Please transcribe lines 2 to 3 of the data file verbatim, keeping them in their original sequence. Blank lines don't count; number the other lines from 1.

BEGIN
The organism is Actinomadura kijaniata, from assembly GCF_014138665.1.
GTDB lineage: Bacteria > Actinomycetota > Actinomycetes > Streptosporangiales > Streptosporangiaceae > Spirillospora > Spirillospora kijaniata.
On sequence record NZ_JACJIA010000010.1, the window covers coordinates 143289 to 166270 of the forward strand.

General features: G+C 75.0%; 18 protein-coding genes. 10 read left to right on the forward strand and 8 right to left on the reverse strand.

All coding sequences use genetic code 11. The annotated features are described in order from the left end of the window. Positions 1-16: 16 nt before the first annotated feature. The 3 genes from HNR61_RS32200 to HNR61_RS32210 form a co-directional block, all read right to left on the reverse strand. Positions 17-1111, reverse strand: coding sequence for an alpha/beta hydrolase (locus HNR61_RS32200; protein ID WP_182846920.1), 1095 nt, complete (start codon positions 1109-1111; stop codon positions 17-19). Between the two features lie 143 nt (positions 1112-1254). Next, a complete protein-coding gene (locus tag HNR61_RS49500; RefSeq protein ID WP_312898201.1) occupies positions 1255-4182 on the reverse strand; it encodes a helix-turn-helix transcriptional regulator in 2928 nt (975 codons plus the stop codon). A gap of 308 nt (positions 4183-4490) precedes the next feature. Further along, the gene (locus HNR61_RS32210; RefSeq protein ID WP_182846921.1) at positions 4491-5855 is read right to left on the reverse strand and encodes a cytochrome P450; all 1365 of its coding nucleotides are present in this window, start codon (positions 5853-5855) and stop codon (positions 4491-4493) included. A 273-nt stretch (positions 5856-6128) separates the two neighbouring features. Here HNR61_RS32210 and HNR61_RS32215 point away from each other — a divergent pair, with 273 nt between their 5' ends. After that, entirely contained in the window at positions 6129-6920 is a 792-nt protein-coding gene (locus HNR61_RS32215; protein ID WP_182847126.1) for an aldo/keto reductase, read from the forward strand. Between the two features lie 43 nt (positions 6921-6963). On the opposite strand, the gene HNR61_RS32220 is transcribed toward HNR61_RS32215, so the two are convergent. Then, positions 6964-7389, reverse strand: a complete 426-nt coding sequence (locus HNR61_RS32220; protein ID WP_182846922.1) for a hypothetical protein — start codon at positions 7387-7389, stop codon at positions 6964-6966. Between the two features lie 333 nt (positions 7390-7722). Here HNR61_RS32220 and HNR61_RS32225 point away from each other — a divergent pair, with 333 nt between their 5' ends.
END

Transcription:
GTDB lineage: Bacteria > Actinomycetota > Actinomycetes > Streptosporangiales > Streptosporangiaceae > Spirillospora > Spirillospora kijaniata.
On sequence record NZ_JACJIA010000010.1, the window covers coordinates 143289 to 166270 of the forward strand.